A Letter of Credit is a financial guarantee issued to the landlord by the tenant's bank. It is often given in place of a cash security deposit. A Letter of Credit offers the landlord financial security without requiring the tenant to deposit a large sum of cash. The tenant is responsible for paying fees to their bank for issuing and maintaining the Letter of Credit. 

Letter of Intent (LOI)

Similar to an offer or proposal, a Letter of Intent (LOI) is a document that outlines a tenant's or buyer's interest in renting or purchasing a property. It serves as an initial negotiation framework, enabling both parties to articulate their requirements and expectations. Since an LOI is not legally binding, neither party is committed to the outlined terms until a formal lease or purchase agreement is executed.

Local Law 11

Local Law 11 requires building owners to inspect and maintain their building facades to ensure safety. It applies to buildings with six or more stories; inspections are typically conducted every five years. Building owners must address any unsafe conditions identified during the inspection. The next time you walk under scaffolding in NYC, if it's not a new building, it's probably Local Law 11. 

Local Law 97

New York City is taking big steps to go green. The legislature passed Local Law 97 in 2019, which is all about getting the large buildings in the city – those over 25,000 square feet – to cut down on their greenhouse gas emissions. The plan is pretty ambitious; they aim for a 40% reduction by 2030 and a whopping 80% by 2050. 

MEP Floor Plan

The MEP floor plan is the hidden roadmap of a building; it's an architectural drawing that illustrates the layout of building systems, specifically the Mechanical, Electrical, and Plumbing (MEP) systems. This technical blueprint assists architects, engineers, and construction workers in coordinating the placement of these systems and ensuring the systems are installed correctly.


A move-in-ready office is a vacant office space that is available for immediate occupancy and does not require any construction work. Bring your team, plug in your computers, and get down to business. Move-in-ready office spaces are ideal for companies that need to hit the ground running without time-consuming renovations or custom build-outs.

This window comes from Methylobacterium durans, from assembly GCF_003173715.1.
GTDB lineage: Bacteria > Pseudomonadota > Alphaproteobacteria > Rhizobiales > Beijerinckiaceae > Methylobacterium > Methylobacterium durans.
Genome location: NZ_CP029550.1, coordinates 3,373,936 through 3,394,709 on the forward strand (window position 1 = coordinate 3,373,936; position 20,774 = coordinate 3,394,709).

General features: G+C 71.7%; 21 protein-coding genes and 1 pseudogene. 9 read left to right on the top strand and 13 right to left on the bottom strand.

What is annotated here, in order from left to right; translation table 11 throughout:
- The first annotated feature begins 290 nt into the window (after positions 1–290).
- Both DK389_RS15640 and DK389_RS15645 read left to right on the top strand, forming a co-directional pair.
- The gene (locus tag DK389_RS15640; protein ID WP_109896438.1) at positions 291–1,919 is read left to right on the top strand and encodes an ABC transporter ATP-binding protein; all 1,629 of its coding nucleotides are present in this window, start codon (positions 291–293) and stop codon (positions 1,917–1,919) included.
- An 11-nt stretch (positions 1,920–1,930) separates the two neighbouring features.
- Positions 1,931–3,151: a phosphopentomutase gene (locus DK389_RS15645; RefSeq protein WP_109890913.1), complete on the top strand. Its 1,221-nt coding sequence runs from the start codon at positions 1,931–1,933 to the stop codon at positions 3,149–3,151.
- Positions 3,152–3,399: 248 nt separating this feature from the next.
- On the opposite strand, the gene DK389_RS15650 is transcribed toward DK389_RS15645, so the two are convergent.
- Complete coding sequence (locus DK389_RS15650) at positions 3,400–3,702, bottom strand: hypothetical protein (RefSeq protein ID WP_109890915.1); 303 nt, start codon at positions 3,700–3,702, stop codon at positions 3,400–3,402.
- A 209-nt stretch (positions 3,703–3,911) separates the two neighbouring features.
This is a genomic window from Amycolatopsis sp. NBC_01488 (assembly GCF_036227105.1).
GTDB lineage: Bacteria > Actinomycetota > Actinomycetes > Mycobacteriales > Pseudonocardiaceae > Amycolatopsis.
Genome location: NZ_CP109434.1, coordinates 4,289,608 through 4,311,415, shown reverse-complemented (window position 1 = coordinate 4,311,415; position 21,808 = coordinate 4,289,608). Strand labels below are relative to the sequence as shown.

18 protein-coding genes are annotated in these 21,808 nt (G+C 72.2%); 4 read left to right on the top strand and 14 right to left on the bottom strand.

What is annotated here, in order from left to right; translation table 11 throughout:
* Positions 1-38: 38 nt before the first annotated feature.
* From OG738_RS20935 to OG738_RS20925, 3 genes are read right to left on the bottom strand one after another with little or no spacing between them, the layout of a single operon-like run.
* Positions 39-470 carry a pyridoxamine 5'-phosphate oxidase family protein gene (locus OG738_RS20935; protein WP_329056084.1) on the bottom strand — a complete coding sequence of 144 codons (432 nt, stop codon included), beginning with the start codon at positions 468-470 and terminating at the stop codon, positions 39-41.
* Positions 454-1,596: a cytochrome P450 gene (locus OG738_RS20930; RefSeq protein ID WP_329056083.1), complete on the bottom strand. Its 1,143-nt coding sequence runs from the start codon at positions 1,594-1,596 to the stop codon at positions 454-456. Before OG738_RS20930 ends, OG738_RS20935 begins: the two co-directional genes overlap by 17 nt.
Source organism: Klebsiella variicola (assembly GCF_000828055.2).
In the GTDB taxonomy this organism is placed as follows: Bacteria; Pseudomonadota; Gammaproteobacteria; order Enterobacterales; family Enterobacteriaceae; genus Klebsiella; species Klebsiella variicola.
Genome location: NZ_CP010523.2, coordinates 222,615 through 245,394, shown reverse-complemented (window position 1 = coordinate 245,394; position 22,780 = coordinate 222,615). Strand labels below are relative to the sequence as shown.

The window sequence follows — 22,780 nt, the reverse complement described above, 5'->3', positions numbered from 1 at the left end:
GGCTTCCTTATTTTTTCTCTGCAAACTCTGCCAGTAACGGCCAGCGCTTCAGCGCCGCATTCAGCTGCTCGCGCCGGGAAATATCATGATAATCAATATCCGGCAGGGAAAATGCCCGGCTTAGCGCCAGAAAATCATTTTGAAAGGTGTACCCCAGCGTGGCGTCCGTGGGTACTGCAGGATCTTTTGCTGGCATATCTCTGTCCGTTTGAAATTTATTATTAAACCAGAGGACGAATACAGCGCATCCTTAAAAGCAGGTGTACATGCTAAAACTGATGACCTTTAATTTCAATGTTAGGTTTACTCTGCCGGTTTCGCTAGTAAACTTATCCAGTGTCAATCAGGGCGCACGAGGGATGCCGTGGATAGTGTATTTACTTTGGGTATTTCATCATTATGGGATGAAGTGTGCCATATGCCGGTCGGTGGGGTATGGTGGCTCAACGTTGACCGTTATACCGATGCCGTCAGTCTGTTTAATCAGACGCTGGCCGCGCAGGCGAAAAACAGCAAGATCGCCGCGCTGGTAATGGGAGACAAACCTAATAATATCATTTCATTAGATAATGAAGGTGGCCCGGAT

Net Absorption Rate

The net absorption rate of office space is a measure of market demand calculated by subtracting vacant space from leased or occupied space. A positive rate indicates a healthy market, while a negative rate indicates a struggling market.

New Building Installation (NBI)

In office space terminology, "NBI" refers to the setup of essential infrastructure and services in a newly constructed office space. This work includes electrical systems, HVAC, plumbing, data and telecommunications, and lighting to make the space fully functional for new occupants.

Opportunity Costs

When you allocate resources to a particular office space, you forfeit the value of the next best option, which is the opportunity cost. Evaluating opportunity costs helps decision-makers consider the trade-offs of several office spaces and make rational choices by considering the benefits and drawbacks of various options.


A plug-and-play office space is a workspace that's all set up and ready to go. It's a fully furnished office with all the essential utilities, allowing tenants to move straight in and get cracking. Plug-and-play offices are common when looking at sublets and flexible office providers. It certainly makes life easier for businesses that want to get down to business right away rather than hassling with purchasing office furniture, coordinating cleaning services, scheduling coffee deliveries, and many, many other startup tasks.